Despite historical tensions, Koreans raise funds to aid Japan
Kwanwoo Jun reports on Korean-American campaigns to fund relief efforts:
After weeks of watching news reports on the earthquake and tsunami that struck Japan, Korean-American Jill Lee turned one of her social networking club gatherings into a fundraiser for survivors.
“I felt really, really wonderful,” Lee said. “It gives you such a moral lift when you have people come together for a cause.”
Lee, 40, of Sunnyside, Queens, is one of many Korean-Americans since last month’s earthquake to put historical tensions aside and launch a fundraising campaign for Japan.
“We can meet and greet but also raise money for Japan,” she wrote to club members in an email message. Thirty-three members, most of whom are Korean-Americans, gathered at a Japanese restaurant in Midtown April 2 for the fundraiser, which brought in more than $700.
Before World War II, Japan colonized Korea for 35 years, banning Koreans from speaking their native language and forcing many to work in Japanese mines and factories.
Tensions still exist today; the countries are locked in a territorial dispute over a chain of rocky islets—called Dokdo in Korea and Takeshima in Japan—and Korea often denounces Japan for approving history textbooks that gloss over the colonization.
But relations between the groups, both in the U.S. and abroad, have shown signs of improvement since the quake. Nearly 350 Korean-American associations in New York and New Jersey have raised $216,000 as of April 8, according to the South Korean Consulate General in New York. In South Korea, T.V. broadcast stations launched separate fundraising programs to lend support.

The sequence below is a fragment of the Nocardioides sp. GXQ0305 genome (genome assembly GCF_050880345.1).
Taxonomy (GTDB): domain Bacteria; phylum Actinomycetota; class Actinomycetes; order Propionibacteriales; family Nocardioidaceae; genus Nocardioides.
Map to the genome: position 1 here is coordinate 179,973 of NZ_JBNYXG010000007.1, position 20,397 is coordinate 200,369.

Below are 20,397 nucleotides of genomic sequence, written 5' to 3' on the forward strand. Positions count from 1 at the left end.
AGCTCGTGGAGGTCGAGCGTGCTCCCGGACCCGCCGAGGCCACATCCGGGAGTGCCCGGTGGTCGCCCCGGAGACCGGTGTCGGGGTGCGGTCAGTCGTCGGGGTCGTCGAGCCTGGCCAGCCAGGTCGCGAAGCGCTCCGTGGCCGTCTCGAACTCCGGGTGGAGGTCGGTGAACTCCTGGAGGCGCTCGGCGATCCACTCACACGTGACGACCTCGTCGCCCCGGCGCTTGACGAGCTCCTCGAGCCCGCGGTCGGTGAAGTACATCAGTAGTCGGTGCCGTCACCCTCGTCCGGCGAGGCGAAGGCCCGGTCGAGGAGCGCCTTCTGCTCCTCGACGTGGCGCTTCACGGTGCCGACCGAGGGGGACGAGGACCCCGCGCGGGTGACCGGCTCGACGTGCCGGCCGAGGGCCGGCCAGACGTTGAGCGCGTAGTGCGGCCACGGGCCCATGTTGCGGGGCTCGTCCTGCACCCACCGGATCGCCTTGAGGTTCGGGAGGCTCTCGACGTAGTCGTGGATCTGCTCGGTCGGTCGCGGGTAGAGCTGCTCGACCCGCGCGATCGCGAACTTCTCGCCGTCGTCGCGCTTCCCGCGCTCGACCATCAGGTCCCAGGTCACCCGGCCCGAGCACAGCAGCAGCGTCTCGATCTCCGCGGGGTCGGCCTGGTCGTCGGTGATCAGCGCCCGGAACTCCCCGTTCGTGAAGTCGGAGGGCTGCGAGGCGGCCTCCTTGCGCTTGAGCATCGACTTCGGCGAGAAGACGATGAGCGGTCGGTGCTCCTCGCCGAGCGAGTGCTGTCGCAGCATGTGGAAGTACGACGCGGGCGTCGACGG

Seoul’s top diplomat in New York welcomed the Korean community’s fundraising campaign.
“This is a very good occasion to let them understand how much Koreans suffer from the past history, from the Japanese occupation and invasion,” South Korean Consul General to New York Young-mok Kim said, adding the tragedy in Japan is a good opportunity for the countries to make amends.
Charles Armstrong, a history professor at Columbia University and expert in Northeast Asian affairs, said Korea-Japan relations were moving away from hostility.
“The fact that Koreans are now doing so much to help Japan reflects, I think, how far their relations have come in the last few decades,” Armstrong said. “Even though memories of colonial occupation is still bitter and outstanding disputes remain, Koreans are willing to help their neighbor in this time of need.”
The Seoul government also sent 100 rescue workers to Japan three days after the earthquake, making South Korea the first nation to dispatch rescue teams.
“It’s the past,” Lee said. “If you look at the history of all countries, they did someone, some other countries, wrong. Japan is no exception.”